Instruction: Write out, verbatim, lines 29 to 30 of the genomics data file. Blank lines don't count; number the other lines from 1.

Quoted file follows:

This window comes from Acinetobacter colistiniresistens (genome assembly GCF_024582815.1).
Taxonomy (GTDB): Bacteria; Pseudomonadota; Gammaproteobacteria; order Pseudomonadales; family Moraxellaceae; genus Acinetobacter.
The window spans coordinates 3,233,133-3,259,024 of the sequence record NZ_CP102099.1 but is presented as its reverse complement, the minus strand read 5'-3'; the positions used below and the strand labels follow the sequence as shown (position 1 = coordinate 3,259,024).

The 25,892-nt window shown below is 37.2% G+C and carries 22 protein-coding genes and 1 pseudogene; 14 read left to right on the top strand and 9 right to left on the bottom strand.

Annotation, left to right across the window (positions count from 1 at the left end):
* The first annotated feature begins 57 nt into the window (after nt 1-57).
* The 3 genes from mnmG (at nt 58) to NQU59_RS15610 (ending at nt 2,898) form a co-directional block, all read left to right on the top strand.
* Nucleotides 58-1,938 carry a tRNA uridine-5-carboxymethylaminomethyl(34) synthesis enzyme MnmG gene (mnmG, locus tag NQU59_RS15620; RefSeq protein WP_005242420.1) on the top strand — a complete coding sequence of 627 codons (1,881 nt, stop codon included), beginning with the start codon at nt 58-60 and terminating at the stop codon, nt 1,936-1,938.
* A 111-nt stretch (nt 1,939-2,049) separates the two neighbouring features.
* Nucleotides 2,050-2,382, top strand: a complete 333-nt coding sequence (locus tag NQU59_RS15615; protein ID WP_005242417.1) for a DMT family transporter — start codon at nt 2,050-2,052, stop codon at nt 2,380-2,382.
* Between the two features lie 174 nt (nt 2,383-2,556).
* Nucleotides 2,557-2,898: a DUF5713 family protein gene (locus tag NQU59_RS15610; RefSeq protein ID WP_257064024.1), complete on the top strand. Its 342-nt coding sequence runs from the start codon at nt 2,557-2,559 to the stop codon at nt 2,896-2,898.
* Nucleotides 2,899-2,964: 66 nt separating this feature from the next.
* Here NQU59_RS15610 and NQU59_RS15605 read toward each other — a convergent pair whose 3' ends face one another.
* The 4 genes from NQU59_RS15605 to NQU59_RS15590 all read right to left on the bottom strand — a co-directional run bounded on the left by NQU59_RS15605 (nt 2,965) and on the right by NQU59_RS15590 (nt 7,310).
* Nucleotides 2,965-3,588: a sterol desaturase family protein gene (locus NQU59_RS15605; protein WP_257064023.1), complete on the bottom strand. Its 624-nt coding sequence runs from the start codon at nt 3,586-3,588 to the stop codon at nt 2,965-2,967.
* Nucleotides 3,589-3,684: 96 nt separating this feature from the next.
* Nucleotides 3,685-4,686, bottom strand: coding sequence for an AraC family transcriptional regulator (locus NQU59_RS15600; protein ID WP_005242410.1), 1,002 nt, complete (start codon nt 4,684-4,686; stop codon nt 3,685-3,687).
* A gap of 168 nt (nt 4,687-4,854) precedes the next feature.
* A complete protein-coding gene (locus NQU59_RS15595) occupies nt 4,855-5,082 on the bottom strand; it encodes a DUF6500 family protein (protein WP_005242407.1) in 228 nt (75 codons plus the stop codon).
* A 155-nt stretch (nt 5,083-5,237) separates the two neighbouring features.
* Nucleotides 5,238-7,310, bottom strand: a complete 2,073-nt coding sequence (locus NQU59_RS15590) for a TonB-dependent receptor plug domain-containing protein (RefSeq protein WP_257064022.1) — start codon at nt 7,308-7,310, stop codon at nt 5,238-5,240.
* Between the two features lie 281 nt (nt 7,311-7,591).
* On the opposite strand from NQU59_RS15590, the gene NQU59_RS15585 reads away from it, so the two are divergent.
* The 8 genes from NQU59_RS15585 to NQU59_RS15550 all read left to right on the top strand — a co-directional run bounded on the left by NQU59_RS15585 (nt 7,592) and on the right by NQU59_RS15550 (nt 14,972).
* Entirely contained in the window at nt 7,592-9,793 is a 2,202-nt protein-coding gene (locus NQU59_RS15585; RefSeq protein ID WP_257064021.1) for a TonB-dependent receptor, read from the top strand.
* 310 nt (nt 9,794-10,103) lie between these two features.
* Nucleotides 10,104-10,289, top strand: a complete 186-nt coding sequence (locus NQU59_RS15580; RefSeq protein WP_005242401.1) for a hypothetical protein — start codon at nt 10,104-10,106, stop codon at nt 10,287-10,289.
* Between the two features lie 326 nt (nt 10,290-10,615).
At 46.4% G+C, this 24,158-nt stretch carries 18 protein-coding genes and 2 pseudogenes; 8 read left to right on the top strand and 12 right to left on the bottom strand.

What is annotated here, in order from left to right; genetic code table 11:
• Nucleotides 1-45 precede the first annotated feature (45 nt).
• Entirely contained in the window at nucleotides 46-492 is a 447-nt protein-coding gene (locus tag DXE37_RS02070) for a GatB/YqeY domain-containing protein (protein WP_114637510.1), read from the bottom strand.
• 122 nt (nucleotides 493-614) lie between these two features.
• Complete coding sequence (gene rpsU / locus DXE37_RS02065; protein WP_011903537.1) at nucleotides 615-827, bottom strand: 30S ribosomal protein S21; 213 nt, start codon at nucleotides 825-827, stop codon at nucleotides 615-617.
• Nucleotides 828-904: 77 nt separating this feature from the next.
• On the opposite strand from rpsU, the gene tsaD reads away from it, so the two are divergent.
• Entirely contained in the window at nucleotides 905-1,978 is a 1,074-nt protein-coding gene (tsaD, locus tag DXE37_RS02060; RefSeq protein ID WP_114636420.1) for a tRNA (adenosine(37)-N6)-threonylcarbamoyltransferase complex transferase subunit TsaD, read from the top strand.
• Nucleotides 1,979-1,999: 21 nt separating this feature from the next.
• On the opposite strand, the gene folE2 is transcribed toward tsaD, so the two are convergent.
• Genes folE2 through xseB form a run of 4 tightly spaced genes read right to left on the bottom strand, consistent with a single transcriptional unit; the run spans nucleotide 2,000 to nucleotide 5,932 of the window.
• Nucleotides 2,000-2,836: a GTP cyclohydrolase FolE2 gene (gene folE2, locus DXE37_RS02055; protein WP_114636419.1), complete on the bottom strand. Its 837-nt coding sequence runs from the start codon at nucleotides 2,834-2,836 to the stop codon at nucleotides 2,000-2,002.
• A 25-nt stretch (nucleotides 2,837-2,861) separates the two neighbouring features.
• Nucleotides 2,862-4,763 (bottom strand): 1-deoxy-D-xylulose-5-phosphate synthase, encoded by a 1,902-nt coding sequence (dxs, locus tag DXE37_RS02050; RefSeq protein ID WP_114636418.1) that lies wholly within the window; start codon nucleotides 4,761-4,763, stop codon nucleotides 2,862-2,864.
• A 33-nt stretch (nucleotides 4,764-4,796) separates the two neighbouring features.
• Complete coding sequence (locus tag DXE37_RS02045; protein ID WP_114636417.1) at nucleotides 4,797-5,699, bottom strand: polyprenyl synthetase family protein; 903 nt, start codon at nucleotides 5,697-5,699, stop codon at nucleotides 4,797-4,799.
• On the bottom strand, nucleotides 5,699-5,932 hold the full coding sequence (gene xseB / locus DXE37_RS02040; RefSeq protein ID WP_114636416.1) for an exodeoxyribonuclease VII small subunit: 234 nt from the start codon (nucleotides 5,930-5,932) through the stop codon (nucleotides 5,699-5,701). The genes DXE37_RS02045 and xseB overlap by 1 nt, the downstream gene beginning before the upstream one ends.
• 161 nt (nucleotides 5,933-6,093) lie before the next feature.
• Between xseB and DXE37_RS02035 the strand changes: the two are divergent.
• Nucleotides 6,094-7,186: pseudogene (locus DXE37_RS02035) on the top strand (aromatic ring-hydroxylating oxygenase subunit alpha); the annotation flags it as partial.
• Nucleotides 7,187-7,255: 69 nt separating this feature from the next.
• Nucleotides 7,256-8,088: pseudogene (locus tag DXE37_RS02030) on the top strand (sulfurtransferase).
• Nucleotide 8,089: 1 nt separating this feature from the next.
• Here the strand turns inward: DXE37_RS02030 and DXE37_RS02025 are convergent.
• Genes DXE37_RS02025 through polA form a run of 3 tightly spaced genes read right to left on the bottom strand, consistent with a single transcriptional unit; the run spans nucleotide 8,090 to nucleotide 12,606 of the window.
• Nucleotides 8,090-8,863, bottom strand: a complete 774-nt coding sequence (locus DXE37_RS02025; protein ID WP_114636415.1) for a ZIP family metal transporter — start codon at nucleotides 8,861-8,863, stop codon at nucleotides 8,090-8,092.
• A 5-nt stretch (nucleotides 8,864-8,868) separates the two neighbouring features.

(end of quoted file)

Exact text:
* Between the two features lie 326 nt (nt 10,290-10,615).
At 46.4% G+C, this 24,158-nt stretch carries 18 protein-coding genes and 2 pseudogenes; 8 read left to right on the top strand and 12 right to left on the bottom strand.